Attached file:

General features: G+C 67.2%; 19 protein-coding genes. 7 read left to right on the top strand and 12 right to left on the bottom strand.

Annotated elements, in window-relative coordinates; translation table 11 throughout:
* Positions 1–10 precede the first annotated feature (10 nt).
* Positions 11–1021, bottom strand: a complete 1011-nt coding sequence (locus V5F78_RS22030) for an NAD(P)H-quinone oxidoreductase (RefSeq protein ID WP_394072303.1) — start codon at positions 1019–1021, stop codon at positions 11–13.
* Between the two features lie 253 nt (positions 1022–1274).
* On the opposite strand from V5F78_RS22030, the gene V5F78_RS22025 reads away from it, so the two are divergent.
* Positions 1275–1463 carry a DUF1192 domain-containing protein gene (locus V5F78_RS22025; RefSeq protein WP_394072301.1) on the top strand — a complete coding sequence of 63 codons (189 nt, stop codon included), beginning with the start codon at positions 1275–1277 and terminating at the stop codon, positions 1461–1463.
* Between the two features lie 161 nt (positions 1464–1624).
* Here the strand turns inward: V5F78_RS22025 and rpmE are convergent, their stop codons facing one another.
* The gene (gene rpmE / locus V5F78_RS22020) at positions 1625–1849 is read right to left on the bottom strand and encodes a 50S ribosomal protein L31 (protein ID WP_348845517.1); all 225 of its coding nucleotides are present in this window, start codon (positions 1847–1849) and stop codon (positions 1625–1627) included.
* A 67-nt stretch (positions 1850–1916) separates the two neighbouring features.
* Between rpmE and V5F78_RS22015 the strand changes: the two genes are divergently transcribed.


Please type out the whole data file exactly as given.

General features: G+C 67.2%; 19 protein-coding genes. 7 read left to right on the top strand and 12 right to left on the bottom strand.

Annotated elements, in window-relative coordinates; translation table 11 throughout:
* Positions 1–10 precede the first annotated feature (10 nt).
* Positions 11–1021, bottom strand: a complete 1011-nt coding sequence (locus V5F78_RS22030) for an NAD(P)H-quinone oxidoreductase (RefSeq protein ID WP_394072303.1) — start codon at positions 1019–1021, stop codon at positions 11–13.
* Between the two features lie 253 nt (positions 1022–1274).
* On the opposite strand from V5F78_RS22030, the gene V5F78_RS22025 reads away from it, so the two are divergent.
* Positions 1275–1463 carry a DUF1192 domain-containing protein gene (locus V5F78_RS22025; RefSeq protein WP_394072301.1) on the top strand — a complete coding sequence of 63 codons (189 nt, stop codon included), beginning with the start codon at positions 1275–1277 and terminating at the stop codon, positions 1461–1463.
* Between the two features lie 161 nt (positions 1464–1624).
* Here the strand turns inward: V5F78_RS22025 and rpmE are convergent, their stop codons facing one another.
* The gene (gene rpmE / locus V5F78_RS22020) at positions 1625–1849 is read right to left on the bottom strand and encodes a 50S ribosomal protein L31 (protein ID WP_348845517.1); all 225 of its coding nucleotides are present in this window, start codon (positions 1847–1849) and stop codon (positions 1625–1627) included.
* A 67-nt stretch (positions 1850–1916) separates the two neighbouring features.
* Between rpmE and V5F78_RS22015 the strand changes: the two genes are divergently transcribed.